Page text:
The nozzle is mounted on the rear of the craft and pivots such that the flow of water may be selectively directed toward the port and starboard sides within a predetermined range of motion. The direction of the nozzle is controlled from the helm of the watercraft by the person operating the craft. By this, the operator can steer the watercraft in a desired direction. For example, when a PWC operator chooses to make a starboard-side turn, he or she turns the helm clockwise. This causes the nozzle to be directed to the starboard side of the PWC so that the flow of water will effect a starboard turn.

When the watercraft travels over very choppy water, the jet propulsion system may become disengaged from the water. When this occurs, there is an interruption of jet flow of water, and hence, a decrease in the propulsion power or thrust provided by the jet propulsion system. As a result, a need has developed to minimize the likelihood that the jet propulsion system will become disengaged from the water when the watercraft is traveling over very choppy water.

For at least these reasons, a need has developed for a watercraft which provides uninterrupted jet flow of water to the jet propulsion system when the watercraft is travelling in wavy or choppy water.

SUMMARY OF THE INVENTION

Therefore, one aspect of embodiments of this invention provides a watercraft suspension system that minimizes the likelihood that the jet propulsion system can become disengaged from the water.

Another aspect of embodiments of the present invention provides a watercraft with a jet propulsion system which is movably coupled to the watercraft.

Another aspect of embodiments of the present invention provides a watercraft with a hull or hull portion which is movably coupled to the deck of the watercraft.

An additional aspect of embodiments of the present invention provides a suspension system through which the hull or hull portion is coupled to the deck.

An additional aspect of embodiments of the present invention provides a watercraft having a suspension system and a minimum of unsprung weight.

An additional aspect of embodiments of the present invention provides a watercraft that includes a relatively high inertia portion that is coupled to a relatively low inertia portion. The watercraft's engine is mounted to the high inertia portion while the jet propulsion system is mounted to the low inertia portion.

An additional aspect of embodiments of the present invention provides a jet propulsion system which is movably coupled to the engine of the watercraft.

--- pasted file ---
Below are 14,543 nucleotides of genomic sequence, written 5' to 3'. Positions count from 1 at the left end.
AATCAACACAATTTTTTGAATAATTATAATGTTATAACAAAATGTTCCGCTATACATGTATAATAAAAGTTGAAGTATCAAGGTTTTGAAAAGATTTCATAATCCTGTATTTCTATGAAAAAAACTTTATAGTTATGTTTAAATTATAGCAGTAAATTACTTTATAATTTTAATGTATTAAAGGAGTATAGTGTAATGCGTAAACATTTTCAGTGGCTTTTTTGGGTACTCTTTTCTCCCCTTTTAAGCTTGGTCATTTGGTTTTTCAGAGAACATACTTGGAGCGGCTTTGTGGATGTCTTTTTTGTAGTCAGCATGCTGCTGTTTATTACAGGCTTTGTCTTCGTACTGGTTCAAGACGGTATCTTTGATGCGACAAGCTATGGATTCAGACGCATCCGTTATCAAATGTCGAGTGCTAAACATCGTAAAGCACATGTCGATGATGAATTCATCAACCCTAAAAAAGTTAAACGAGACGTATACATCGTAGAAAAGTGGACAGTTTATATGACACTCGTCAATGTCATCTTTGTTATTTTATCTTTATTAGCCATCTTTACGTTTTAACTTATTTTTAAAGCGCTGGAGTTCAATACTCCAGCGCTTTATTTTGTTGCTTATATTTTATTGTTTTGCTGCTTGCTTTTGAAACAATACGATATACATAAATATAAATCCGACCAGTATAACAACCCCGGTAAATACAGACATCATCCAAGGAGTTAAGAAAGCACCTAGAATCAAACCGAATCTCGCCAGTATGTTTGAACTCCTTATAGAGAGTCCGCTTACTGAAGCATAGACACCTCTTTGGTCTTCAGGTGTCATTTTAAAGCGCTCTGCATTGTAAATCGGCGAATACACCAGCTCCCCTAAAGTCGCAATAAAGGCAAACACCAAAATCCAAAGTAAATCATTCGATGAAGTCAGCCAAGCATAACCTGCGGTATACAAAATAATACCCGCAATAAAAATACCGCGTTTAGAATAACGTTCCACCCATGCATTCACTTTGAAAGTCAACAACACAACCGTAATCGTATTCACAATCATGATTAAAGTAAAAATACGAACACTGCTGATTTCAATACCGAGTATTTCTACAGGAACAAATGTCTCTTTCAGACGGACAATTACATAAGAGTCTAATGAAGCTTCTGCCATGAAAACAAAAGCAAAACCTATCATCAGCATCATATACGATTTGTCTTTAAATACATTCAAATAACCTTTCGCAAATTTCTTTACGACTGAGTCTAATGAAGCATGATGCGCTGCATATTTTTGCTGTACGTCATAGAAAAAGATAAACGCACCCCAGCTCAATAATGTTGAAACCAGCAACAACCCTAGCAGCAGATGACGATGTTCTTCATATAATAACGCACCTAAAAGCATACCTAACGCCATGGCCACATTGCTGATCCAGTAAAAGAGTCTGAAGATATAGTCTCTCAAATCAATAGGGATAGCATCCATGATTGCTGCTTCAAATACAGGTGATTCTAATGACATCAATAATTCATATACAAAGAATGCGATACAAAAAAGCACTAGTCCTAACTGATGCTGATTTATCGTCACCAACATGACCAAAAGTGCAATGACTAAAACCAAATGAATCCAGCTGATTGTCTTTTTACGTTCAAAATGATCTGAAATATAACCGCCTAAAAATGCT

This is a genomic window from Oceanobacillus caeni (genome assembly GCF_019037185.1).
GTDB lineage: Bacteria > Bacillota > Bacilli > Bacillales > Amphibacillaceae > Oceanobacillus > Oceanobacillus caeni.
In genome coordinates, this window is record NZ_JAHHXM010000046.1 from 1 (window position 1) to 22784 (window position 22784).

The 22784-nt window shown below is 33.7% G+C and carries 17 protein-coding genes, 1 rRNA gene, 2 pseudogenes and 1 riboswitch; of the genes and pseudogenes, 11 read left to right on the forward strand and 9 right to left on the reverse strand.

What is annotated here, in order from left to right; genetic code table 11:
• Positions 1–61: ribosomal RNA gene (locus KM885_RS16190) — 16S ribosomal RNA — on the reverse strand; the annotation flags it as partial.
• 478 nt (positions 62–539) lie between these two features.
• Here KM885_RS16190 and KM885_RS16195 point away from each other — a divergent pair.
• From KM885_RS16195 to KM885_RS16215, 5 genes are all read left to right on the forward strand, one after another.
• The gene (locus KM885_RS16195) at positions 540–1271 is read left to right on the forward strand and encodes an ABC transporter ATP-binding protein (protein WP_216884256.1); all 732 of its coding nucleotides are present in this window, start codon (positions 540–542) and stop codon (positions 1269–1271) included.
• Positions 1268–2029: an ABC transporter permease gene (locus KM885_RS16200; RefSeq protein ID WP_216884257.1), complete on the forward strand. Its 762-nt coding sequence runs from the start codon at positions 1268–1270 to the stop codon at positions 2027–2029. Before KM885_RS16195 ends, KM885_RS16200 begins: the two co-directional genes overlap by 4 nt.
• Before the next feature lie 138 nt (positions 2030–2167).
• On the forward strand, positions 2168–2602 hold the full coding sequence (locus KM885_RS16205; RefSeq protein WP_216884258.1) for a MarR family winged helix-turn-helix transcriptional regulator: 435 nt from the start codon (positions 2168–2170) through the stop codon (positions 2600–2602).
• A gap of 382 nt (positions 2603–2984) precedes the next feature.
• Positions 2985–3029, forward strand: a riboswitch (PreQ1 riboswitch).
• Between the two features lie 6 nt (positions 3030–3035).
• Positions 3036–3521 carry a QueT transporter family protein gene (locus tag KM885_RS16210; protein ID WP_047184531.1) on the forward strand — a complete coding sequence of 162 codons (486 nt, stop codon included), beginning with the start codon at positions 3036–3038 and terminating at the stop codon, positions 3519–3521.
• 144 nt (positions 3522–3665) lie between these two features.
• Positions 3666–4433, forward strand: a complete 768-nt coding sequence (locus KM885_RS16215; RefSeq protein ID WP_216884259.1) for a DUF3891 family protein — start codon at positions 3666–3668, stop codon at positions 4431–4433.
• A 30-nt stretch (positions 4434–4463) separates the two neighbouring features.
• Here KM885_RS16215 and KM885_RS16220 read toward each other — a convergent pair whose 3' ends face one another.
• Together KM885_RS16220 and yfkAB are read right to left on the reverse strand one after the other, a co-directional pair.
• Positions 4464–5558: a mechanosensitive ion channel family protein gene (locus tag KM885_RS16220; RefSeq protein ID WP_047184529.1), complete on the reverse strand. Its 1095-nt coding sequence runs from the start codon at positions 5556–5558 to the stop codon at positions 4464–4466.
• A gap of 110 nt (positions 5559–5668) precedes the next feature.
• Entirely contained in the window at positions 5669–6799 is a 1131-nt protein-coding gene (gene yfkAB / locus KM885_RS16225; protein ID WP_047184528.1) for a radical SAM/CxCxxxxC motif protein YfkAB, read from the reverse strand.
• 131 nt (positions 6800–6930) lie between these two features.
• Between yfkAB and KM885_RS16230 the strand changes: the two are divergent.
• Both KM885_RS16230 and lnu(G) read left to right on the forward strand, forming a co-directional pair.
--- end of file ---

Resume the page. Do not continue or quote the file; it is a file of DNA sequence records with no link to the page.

A further aspect of embodiments of the present invention provides a high degree of maneuverability and comfort to the watercraft by providing the bow of the watercraft with skis coupled to the hull through a suspension element.

Specifically, one or more embodiments of this invention are directed to a watercraft having a hull, a deck coupled to the hull, an engine disposed within the watercraft, and a jet propulsion system. The jet propulsion system includes an impeller and is coupled to the engine so that the jet propulsion system can pivot with respect to the engine.

According to one or more of these embodiments, the watercraft also has an articulated drive shaft operatively connecting the engine to the jet propulsion system. The drive shaft has a first drive shaft section coupled to the engine, a second drive shaft section coupled to the jet propulsion system, and an articulating coupling that couples the first and second drive shaft sections.

According to one or more of these embodiments, the watercraft also has a suspension element disposed between the deck and the hull.

One or more embodiments of this invention are directed to a watercraft having a deck, a hull having a forward portion coupled to the deck and a rearward portion movably coupled to one of the deck and the forward portion, an engine disposed within the watercraft, a propulsion system operatively coupled to the engine, the propulsion system being coupled to the hull rear portion, and a suspension element disposed between the hull rear portion and one of the deck and the forward portion.